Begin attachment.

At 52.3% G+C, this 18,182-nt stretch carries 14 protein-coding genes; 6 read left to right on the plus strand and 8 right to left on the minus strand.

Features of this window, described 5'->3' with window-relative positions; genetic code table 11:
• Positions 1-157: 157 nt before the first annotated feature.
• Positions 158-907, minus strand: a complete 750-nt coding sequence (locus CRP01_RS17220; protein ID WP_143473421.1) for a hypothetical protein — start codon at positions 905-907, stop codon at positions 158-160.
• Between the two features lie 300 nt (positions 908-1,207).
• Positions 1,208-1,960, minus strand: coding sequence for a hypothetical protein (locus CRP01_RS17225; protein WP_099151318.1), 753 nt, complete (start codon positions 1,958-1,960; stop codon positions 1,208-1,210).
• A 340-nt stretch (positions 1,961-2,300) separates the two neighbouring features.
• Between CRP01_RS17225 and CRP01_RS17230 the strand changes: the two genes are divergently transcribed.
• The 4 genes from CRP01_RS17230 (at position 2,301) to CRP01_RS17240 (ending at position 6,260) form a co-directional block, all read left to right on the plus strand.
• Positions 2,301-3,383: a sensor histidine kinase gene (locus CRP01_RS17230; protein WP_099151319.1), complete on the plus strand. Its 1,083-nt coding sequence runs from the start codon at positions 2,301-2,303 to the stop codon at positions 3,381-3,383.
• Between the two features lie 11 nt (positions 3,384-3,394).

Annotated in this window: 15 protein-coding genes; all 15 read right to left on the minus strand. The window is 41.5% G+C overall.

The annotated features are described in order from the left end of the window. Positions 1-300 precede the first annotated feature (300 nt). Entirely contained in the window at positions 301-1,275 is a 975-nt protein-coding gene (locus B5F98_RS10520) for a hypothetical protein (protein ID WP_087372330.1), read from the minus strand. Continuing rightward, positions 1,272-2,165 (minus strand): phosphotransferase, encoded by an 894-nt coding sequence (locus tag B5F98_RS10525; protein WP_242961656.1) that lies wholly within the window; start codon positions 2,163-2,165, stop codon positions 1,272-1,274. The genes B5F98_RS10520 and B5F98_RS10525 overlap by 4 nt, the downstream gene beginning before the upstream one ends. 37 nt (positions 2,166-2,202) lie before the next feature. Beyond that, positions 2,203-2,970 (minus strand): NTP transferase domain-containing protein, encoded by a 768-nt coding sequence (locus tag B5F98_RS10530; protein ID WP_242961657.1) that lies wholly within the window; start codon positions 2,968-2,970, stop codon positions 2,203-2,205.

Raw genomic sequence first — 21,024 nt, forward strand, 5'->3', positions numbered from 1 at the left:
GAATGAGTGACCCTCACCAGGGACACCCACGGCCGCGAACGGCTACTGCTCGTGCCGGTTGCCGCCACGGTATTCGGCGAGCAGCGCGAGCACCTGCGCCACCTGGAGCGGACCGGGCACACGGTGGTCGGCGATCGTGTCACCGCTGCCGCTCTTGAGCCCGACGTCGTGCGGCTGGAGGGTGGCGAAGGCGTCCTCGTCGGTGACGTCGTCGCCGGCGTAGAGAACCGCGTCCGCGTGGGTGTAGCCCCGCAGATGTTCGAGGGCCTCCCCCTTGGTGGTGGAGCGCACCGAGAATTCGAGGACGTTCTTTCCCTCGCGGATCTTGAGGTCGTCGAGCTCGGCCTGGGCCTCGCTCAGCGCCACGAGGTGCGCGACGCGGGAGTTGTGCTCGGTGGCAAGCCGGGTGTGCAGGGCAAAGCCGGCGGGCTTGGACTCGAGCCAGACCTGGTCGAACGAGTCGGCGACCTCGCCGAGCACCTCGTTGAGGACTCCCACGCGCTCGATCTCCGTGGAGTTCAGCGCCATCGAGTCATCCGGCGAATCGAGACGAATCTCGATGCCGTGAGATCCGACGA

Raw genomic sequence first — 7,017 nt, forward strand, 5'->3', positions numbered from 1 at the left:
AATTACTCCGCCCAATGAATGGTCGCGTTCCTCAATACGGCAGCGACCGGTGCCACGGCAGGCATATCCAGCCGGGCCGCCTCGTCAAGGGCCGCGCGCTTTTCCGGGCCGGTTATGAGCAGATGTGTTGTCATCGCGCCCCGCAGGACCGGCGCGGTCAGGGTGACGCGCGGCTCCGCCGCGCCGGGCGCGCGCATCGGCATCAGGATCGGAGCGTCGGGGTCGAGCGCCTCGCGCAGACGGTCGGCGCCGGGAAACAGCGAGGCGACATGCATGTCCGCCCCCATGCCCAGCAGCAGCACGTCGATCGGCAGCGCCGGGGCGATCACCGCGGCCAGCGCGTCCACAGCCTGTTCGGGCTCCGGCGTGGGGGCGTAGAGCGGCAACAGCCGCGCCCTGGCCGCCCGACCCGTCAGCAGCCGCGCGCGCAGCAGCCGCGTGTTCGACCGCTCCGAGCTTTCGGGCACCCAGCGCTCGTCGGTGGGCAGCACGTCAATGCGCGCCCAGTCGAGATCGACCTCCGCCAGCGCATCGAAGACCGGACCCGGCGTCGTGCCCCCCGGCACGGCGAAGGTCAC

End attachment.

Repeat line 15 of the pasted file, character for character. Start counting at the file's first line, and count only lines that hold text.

GAATGAGTGACCCTCACCAGGGACACCCACGGCCGCGAACGGCTACTGCTCGTGCCGGTTGCCGCCACGGTATTCGGCGAGCAGCGCGAGCACCTGCGCCACCTGGAGCGGACCGGGCACACGGTGGTCGGCGATCGTGTCACCGCTGCCGCTCTTGAGCCCGACGTCGTGCGGCTGGAGGGTGGCGAAGGCGTCCTCGTCGGTGACGTCGTCGCCGGCGTAGAGAACCGCGTCCGCGTGGGTGTAGCCCCGCAGATGTTCGAGGGCCTCCCCCTTGGTGGTGGAGCGCACCGAGAATTCGAGGACGTTCTTTCCCTCGCGGATCTTGAGGTCGTCGAGCTCGGCCTGGGCCTCGCTCAGCGCCACGAGGTGCGCGACGCGGGAGTTGTGCTCGGTGGCAAGCCGGGTGTGCAGGGCAAAGCCGGCGGGCTTGGACTCGAGCCAGACCTGGTCGAACGAGTCGGCGACCTCGCCGAGCACCTCGTTGAGGACTCCCACGCGCTCGATCTCCGTGGAGTTCAGCGCCATCGAGTCATCCGGCGAATCGAGACGAATCTCGATGCCGTGAGATCCGACGA